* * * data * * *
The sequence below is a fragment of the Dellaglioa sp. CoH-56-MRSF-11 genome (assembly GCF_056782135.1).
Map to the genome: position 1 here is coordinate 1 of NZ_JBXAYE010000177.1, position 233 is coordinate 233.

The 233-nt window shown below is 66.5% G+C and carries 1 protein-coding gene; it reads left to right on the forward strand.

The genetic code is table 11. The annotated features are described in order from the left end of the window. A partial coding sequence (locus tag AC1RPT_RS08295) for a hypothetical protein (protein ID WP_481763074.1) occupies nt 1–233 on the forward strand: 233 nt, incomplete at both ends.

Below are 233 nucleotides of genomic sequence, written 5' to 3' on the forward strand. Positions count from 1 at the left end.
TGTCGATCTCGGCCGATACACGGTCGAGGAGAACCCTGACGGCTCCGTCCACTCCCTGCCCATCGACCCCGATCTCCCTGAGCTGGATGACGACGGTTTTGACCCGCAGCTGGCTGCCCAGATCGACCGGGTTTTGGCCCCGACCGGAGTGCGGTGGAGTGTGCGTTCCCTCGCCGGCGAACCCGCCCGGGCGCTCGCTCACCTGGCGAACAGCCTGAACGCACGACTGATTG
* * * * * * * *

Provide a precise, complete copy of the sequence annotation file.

The sequence below is a fragment of the Dellaglioa sp. CoH-56-MRSF-11 genome (assembly GCF_056782135.1).
Map to the genome: position 1 here is coordinate 1 of NZ_JBXAYE010000177.1, position 233 is coordinate 233.

The 233-nt window shown below is 66.5% G+C and carries 1 protein-coding gene; it reads left to right on the forward strand.

The genetic code is table 11. The annotated features are described in order from the left end of the window. A partial coding sequence (locus tag AC1RPT_RS08295) for a hypothetical protein (protein ID WP_481763074.1) occupies nt 1–233 on the forward strand: 233 nt, incomplete at both ends.

Below are 233 nucleotides of genomic sequence, written 5' to 3' on the forward strand. Positions count from 1 at the left end.
TGTCGATCTCGGCCGATACACGGTCGAGGAGAACCCTGACGGCTCCGTCCACTCCCTGCCCATCGACCCCGATCTCCCTGAGCTGGATGACGACGGTTTTGACCCGCAGCTGGCTGCCCAGATCGACCGGGTTTTGGCCCCGACCGGAGTGCGGTGGAGTGTGCGTTCCCTCGCCGGCGAACCCGCCCGGGCGCTCGCTCACCTGGCGAACAGCCTGAACGCACGACTGATTG